22. ^ Strobel, Lee. ”The Case for Christ”. 1998, citing Craig Blomberg
  23. ^ E P Sanders, The Historical Figure of Jesus, (Penguin, 1995) page 63 - 64.
  24. ^ Bart D. Ehrman (2000:43) The New Testament: a historical introduction to early Christian writings. Oxford University Press.
  25. ^ a b Bart D. Ehrman (2005:235) Lost Christianities: the battles for scripture and the faiths we never knew Oxford University Press, New York.
  26. ^ Geoffrey W. Bromiley (1995:287) International Standard Bible Encyclopedia: K-P MATTHEW, GOSPEL ACCORDING TO. Wm. B. Eerdmans Publishing. Quote: „Matthew, like the other three Gospels is an anonymous document.”
  27. ^ Donald Senior, Paul J. Achtemeier, Robert J. Karris (2002:328) Invitation to the Gospels Paulist Press.
  28. ^ Keith Fullerton Nickle (2001:43) The Synoptic Gospels: an introduction Westminster John Knox Press.
  29. ^ Ben Witherington (2004:44) The Gospel code: novel claims about Jesus, Mary Magdalene, and Da Vinci InterVarsity Press.
  30. ^ F.F. Bruce (1994:1) The Gospel of John Wm. B. Eerdmans Publishing.
  31. ^ Patrick J. Flannagan (1997:16) The Gospel of Mark Made Easy Paulist Press
  32. ^ Bart D. Ehrman (2004:110) Truth and Fiction in The Da Vinci Code: A Historian Reveals What We Really Know about Jesus, Mary Magdalene, and Constantine. Oxford University Press.
  33. ^ Bart D. Ehrman (2006:143) The lost Gospel of Judas Iscariot: a new look at betrayer and betrayed. Oxford University Press.
  34. ^ Vielhauer NTA1
  35. ^ Edwards, James R. (2009). The Hebrew Gospel and the Development of the Synoptic Tradition. Wm. B. Eerdmans Publishing. p. 18. ISBN 978-0802862341. 
  36. ^ Edward Williams B. Nicholson, ed. (1979). The Gospel according to the Hebrews, its fragments tr. and annotated, with a critical analysis of the evidence relating to it, by E.B. Nicholson. [With] Corrections and suppl. notes. p. 82.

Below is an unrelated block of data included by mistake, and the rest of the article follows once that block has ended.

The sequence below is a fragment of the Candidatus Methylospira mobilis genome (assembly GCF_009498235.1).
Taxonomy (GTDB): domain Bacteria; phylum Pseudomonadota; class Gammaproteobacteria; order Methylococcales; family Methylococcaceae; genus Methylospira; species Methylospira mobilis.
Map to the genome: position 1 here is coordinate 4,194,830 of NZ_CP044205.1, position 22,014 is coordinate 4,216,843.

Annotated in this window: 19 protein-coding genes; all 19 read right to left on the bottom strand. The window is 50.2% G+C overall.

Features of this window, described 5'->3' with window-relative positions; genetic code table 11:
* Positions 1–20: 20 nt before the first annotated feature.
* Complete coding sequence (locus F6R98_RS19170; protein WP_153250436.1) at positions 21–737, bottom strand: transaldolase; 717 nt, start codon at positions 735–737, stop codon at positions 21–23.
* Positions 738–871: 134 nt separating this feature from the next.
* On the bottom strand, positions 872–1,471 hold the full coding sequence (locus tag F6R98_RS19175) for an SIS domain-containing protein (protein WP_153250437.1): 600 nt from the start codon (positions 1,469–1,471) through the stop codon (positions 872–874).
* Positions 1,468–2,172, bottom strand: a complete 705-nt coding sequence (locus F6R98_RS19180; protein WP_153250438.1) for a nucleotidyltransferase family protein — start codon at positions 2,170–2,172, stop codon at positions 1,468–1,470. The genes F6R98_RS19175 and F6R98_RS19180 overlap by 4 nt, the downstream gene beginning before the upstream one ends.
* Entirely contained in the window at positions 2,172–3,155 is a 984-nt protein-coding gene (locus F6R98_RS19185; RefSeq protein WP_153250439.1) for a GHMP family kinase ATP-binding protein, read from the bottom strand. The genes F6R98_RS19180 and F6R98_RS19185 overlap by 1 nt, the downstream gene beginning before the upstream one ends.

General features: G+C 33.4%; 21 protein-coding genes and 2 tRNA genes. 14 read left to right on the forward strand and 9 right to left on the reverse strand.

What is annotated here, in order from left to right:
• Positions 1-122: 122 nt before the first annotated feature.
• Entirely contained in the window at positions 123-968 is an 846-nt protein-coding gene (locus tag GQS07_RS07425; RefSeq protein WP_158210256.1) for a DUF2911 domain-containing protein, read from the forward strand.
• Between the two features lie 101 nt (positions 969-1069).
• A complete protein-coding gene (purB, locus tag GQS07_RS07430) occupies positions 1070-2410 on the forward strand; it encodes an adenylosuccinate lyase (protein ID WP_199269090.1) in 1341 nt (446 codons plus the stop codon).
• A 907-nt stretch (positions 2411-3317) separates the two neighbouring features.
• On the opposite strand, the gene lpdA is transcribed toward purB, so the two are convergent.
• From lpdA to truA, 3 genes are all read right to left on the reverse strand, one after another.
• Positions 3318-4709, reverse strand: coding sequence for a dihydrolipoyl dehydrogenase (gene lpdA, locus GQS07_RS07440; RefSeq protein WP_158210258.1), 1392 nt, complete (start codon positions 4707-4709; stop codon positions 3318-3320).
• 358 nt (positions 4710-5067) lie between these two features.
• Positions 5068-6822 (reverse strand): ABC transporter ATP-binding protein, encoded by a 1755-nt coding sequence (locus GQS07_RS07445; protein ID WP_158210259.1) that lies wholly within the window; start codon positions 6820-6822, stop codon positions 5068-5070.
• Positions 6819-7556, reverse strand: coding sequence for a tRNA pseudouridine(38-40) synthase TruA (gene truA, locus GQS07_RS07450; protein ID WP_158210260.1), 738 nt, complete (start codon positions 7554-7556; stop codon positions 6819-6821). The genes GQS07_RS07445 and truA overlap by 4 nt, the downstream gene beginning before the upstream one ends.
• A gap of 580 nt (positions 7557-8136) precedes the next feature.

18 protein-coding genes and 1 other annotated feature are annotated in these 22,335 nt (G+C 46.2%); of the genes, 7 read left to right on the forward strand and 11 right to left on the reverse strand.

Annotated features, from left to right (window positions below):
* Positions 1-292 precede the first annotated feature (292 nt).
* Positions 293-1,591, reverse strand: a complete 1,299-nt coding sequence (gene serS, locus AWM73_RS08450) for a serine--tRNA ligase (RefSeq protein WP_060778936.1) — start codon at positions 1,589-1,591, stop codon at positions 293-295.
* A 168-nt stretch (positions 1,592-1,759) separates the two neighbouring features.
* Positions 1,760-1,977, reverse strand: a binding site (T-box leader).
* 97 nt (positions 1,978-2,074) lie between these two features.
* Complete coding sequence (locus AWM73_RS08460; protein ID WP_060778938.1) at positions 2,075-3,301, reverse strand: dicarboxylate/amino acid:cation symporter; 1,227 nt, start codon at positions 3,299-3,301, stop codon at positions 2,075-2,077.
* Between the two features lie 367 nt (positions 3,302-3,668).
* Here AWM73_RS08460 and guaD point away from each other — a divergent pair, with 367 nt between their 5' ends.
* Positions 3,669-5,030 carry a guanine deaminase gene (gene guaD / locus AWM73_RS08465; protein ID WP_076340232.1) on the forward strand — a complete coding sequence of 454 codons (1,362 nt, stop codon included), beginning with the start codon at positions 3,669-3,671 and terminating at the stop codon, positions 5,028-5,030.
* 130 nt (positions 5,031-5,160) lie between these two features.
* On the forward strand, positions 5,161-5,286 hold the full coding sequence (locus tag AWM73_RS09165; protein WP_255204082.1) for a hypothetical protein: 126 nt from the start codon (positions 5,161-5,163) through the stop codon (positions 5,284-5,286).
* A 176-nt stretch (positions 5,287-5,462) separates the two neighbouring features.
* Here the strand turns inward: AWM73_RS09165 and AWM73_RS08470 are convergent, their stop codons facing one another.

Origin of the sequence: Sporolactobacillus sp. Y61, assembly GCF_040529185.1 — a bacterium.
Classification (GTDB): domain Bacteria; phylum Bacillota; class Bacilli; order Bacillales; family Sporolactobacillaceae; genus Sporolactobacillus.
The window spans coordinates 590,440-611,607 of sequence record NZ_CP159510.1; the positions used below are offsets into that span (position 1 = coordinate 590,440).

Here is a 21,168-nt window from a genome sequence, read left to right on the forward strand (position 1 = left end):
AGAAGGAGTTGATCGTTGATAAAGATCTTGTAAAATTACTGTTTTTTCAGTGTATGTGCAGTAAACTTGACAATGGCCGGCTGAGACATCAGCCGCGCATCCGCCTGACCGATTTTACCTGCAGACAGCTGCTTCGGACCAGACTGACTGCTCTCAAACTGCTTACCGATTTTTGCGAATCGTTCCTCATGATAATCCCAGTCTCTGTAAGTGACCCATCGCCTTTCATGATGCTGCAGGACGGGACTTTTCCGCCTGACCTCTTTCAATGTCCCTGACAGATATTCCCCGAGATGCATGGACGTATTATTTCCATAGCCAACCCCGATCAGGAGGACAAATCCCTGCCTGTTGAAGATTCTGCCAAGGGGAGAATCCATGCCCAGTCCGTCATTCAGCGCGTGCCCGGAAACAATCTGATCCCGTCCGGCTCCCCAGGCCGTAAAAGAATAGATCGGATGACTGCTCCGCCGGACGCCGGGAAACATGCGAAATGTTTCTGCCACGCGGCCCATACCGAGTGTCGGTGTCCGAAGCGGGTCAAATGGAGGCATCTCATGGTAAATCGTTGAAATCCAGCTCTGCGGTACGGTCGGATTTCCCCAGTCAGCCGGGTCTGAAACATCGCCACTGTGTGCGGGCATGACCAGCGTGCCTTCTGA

37. ^ Saint Jerome (2000). Thomas P. Halton, ed. On Illustrious Men (The Fathers of the Church, Volume 100). CUA Press. p. 10. ISBN 978-0813201009. 
  38. ^ Arland J. Hultgren; Steven A. Haggmark (1996). The Earliest Christian Heretics: Readings from Their Opponents. Fortress Press. p. 122. ISBN 978-0800629632. 
  39. ^ Edward Williams B. Nicholson, ed. (1979). The Gospel according to the Hebrews, its fragments tr. and annotated, with a critical analysis of the evidence relating to it, by E.B. Nicholson. [With] Corrections and suppl. notes. p. 26. 
  40. ^ Harrison, Everett Falconer (1964). Introduction to the New Testament. Wm. B. Eerdmans Publishing. p. 152. ISBN 9780802847867. 
  41. ^ Edwards, James R. The Hebrew Gospel & the Development of the Synoptic Tradition, Wm. B. Eerdmans Publishing Co, 2009. ISBN 978-0802862341, pp 245-258
  42. ^ a b Watson E. Mills, Richard F. Wilson and Roger Aubrey Bullard, Mercer Commentary on the New Testament, Mercer University Press, ISBN 978-0865548640, 2003, p.942
  43. ^ a b Saint Epiphanius (Bishop of Constantia in Cyprus) (1987). Frank Williams, ed. The Panarion of Ephiphanius of Salamis: Book I (sects 1-46). BRILL. p. 129. ISBN 9789004079267. "What they call a Gospel according to Matthew, though it is not entirely complete, but is corrupt and mutilated — and they call this thing 'Hebrew'!" 
  44. ^ Jerome and the Early Church Fathers
  45. ^ "Cathedral of St. Matthew the Apostle, Washington, D.C". Stmatthewscathedral.org. 2013-09-21. Retrieved 2014-07-10. 
  46. ^ Evangelical Lutheran Church in America: Lesser Festivals, Commemorations, and Occasions, Evangelical Lutheran Worship, page 57. Augsburg Fortress.
  47. ^ Quran 3:49–53
  48. ^ Historical Dictionary of Prophets In Islam And Judaism, Brandon M. Wheeler, Disciples of Christ: "Muslim exegesis identifies the disciples as Peter, Andrew, Matthew, Thomas, Philip, John, James, Bartholomew, and Simon"

External links[edit]

Calling of Matthew
Life of Jesus: Ministry Events
Preceded by
Hometown Rejection of Jesus,
"Physician, heal thyself"
   New Testament   
Events